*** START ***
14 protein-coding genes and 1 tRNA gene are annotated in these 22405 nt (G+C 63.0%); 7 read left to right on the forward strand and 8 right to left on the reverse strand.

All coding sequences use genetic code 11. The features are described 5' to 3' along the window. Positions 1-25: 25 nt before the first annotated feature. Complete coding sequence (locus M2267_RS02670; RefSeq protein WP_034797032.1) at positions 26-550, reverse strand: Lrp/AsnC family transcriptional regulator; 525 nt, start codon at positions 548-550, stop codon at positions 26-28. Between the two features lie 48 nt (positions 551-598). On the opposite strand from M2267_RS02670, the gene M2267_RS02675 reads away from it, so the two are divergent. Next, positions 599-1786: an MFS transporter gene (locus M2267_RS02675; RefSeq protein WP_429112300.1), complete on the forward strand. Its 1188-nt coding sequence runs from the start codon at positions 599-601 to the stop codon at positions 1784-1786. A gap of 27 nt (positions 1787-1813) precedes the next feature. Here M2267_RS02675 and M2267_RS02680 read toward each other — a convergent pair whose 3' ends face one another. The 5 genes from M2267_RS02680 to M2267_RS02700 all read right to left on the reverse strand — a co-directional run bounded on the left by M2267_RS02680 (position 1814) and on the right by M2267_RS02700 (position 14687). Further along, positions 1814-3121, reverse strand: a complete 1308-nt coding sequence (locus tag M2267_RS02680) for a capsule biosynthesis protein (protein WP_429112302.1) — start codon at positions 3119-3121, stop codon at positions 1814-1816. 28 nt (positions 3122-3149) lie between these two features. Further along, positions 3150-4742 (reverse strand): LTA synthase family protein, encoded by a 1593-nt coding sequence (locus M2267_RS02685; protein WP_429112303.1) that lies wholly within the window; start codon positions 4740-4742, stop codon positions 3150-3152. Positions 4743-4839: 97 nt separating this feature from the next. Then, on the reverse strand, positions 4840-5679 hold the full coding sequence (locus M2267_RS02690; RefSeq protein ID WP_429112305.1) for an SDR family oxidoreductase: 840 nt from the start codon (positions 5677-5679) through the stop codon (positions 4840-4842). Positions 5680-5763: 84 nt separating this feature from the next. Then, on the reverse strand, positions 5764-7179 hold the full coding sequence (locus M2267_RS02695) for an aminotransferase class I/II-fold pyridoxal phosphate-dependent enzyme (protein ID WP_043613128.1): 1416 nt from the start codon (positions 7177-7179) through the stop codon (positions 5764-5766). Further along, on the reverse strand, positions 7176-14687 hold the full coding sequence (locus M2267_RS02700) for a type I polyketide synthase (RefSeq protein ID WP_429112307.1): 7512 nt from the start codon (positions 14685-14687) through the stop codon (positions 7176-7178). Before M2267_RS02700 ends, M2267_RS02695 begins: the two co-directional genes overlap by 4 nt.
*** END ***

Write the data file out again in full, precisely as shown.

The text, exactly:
14 protein-coding genes and 1 tRNA gene are annotated in these 22405 nt (G+C 63.0%); 7 read left to right on the forward strand and 8 right to left on the reverse strand.

All coding sequences use genetic code 11. The features are described 5' to 3' along the window. Positions 1-25: 25 nt before the first annotated feature. Complete coding sequence (locus M2267_RS02670; RefSeq protein WP_034797032.1) at positions 26-550, reverse strand: Lrp/AsnC family transcriptional regulator; 525 nt, start codon at positions 548-550, stop codon at positions 26-28. Between the two features lie 48 nt (positions 551-598). On the opposite strand from M2267_RS02670, the gene M2267_RS02675 reads away from it, so the two are divergent. Next, positions 599-1786: an MFS transporter gene (locus M2267_RS02675; RefSeq protein WP_429112300.1), complete on the forward strand. Its 1188-nt coding sequence runs from the start codon at positions 599-601 to the stop codon at positions 1784-1786. A gap of 27 nt (positions 1787-1813) precedes the next feature. Here M2267_RS02675 and M2267_RS02680 read toward each other — a convergent pair whose 3' ends face one another. The 5 genes from M2267_RS02680 to M2267_RS02700 all read right to left on the reverse strand — a co-directional run bounded on the left by M2267_RS02680 (position 1814) and on the right by M2267_RS02700 (position 14687). Further along, positions 1814-3121, reverse strand: a complete 1308-nt coding sequence (locus tag M2267_RS02680) for a capsule biosynthesis protein (protein WP_429112302.1) — start codon at positions 3119-3121, stop codon at positions 1814-1816. 28 nt (positions 3122-3149) lie between these two features. Further along, positions 3150-4742 (reverse strand): LTA synthase family protein, encoded by a 1593-nt coding sequence (locus M2267_RS02685; protein WP_429112303.1) that lies wholly within the window; start codon positions 4740-4742, stop codon positions 3150-3152. Positions 4743-4839: 97 nt separating this feature from the next. Then, on the reverse strand, positions 4840-5679 hold the full coding sequence (locus M2267_RS02690; RefSeq protein ID WP_429112305.1) for an SDR family oxidoreductase: 840 nt from the start codon (positions 5677-5679) through the stop codon (positions 4840-4842). Positions 5680-5763: 84 nt separating this feature from the next. Then, on the reverse strand, positions 5764-7179 hold the full coding sequence (locus M2267_RS02695) for an aminotransferase class I/II-fold pyridoxal phosphate-dependent enzyme (protein ID WP_043613128.1): 1416 nt from the start codon (positions 7177-7179) through the stop codon (positions 5764-5766). Further along, on the reverse strand, positions 7176-14687 hold the full coding sequence (locus M2267_RS02700) for a type I polyketide synthase (RefSeq protein ID WP_429112307.1): 7512 nt from the start codon (positions 14685-14687) through the stop codon (positions 7176-7178). Before M2267_RS02700 ends, M2267_RS02695 begins: the two co-directional genes overlap by 4 nt.